The morning after coming back from the Inca trek, we were scheduled to get on a 7am flight from Cusco to Lima to Buenos Aires (BA). We woke up at 4am on December 18th (which felt like 3 minutes of sleep) and were whisked away on our free cab ride (see post about Machu Picchu) to Cusco’s tiny airport.
We got to the airport at 5am feeling good and confident and excited to finally get to the city of tango, steak and Evita!
Alas, not so fast! After all of my research about visas, entry costs for both US and European citizens, what I have completely missed in my research is that although a US citizen does not need a visa to enter Argentina for less than 90 days, a US citizen MUST pay a reciprocity fee of $160 and have PRINTED proof of that to be able to enter Argentina (this is good for 10 years).
As I stand at the ticketing counter (all blood has now gone to my feet), I realize that my boarding pass won’t be printed unless I have this printed proof which I haven’t purchased.
So, let me recap:
- It’s 5am;
- The airport at 5am has NOTHING opened;
- No hablo español;
- The flight leaves in 1 hour;
- I tell Kieran he should go and I will stay in Peru (as an Irish citizen, he doesn’t need anything). Because in my guilt ridden, sleep deprived state this made a lot of sense!
- Hands are now shaking and at 5am no alcohol is available.
This cool and relaxed and sleep deprived US citizen lost all of her cool and melted into the ground, while the calm and collected Irish was able to think quick on his feet. We paid a buck or two at a cafe to use their internet where we bought my reciprocity card on Kieran’s laptop (reminder: my brain has melted, thus leaving me completely deprived of passwords on my own laptop) after which I begged the ladies at the gift shop (in my non existent Spanish) to print it for me (they did – it was magnified by 100, thus missing all the important information). I wish Kieran was around at this moment to record my interpretive dance of explaining what a printer is and what a visa is and how I need to print this visa on their printer. Then, I was reminded that speaking loudly and doing a dance does not translate into speaking Spanish.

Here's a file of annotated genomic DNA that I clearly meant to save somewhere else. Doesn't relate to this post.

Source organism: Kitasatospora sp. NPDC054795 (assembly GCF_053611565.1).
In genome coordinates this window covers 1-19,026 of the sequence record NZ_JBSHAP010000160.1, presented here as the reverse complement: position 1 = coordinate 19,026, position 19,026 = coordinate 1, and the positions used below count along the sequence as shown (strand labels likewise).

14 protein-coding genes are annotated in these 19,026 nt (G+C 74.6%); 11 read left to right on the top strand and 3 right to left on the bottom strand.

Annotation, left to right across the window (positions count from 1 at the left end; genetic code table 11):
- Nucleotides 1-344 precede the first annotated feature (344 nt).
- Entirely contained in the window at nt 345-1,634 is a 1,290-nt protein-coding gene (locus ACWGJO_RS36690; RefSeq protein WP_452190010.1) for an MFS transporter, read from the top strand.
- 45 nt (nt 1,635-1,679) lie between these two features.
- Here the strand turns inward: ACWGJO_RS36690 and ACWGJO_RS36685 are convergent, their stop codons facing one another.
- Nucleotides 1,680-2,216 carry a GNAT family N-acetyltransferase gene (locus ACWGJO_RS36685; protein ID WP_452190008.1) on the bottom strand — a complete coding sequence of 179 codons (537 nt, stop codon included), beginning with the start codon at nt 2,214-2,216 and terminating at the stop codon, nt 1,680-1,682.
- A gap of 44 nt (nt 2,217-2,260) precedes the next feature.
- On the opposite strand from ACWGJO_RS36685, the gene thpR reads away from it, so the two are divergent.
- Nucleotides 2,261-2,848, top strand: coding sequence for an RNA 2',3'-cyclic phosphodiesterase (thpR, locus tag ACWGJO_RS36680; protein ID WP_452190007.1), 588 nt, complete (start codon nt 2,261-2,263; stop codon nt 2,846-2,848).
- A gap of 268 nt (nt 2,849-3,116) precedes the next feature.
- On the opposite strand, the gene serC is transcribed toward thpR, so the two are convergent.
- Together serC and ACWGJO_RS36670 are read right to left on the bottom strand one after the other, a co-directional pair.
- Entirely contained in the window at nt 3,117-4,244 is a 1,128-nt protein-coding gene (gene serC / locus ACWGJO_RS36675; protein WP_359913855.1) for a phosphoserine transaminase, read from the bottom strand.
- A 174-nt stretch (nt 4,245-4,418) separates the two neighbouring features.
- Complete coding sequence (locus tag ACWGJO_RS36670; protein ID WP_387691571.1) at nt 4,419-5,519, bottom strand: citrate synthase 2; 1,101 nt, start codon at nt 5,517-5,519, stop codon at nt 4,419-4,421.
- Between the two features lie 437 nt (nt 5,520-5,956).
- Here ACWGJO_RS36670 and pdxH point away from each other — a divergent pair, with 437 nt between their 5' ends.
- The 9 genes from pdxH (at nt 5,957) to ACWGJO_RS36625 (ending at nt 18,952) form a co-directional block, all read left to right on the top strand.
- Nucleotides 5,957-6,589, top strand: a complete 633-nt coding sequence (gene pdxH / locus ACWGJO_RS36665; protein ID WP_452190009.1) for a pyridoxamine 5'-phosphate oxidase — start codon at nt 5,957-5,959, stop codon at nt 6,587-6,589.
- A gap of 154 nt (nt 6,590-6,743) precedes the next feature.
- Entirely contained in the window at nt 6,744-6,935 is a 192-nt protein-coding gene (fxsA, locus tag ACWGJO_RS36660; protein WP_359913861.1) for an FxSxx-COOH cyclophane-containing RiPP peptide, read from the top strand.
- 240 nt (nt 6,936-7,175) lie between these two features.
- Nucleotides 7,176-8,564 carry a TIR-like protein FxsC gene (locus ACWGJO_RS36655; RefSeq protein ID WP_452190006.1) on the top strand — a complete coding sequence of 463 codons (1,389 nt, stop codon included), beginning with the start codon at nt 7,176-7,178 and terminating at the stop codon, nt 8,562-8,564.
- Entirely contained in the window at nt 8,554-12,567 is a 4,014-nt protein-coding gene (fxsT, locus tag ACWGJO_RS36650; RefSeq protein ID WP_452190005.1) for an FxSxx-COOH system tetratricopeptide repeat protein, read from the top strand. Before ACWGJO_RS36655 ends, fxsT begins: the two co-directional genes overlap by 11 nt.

In the midst of this running around we found out that the first leg of our flight to BA was delayed due to bad weather in Cusco thus causing us to miss our connecting flight to BA that same morning out of Lima (the next available flight was at 10pm that night). As we were getting our new boarding passes in Cusco, the airline (Avianca) was so overwhelmed by the demands from all the passengers who were missing their connections, that they never even asked me for my reciprocity card (hahahahahahahahahahahahaha – I deserved that). Side note: Not once, did anyone in Argentina ever looked at my reciprocity card; if I knew this would have been the case, I would have just bribed folks in Peru for $10, rather than paying $160 for something that Argentinian authorities could wipe their butt with.
When we finally arrived to Lima (only an hour late), we watched our flight to Buenos Aires take off before our eyes (sadness). So, the still ever so cool and collected Irish asked the airline representative to give us VIP lounge tickets as we would be stuck at the airport for 11 hours (to get out of Lima’s airport to go to town was useless as the ride by cab is long and we have already spent 5 days in Lima). Also, exiting the airport and coming back in after checking in costs $38 per person (I know, that makes ZERO SENSE).
We walk into the lounge and instantly my heart fluttered with renewed joy and any lounge that I have ever been to in US was immediately put to shame! HOLY CRAP! Full open bar, delicious food, sleep rooms, showers, reclining cozy chairs, TV’s, internet and the never ending table of desserts!
The day that started off kind of shaky (to say the least), turned out to be the most relaxing day in 2 weeks! At 10pm on December 18th, we boarded the Avianca flight to Buenos Aires (gorgeous modern planes with tons of leg room). One ambien (sleeping pill) later and I don’t remember how we ever got to Buenos Aires! Did I mention that the reciprocity card was never looked at and is now floating in some toilet?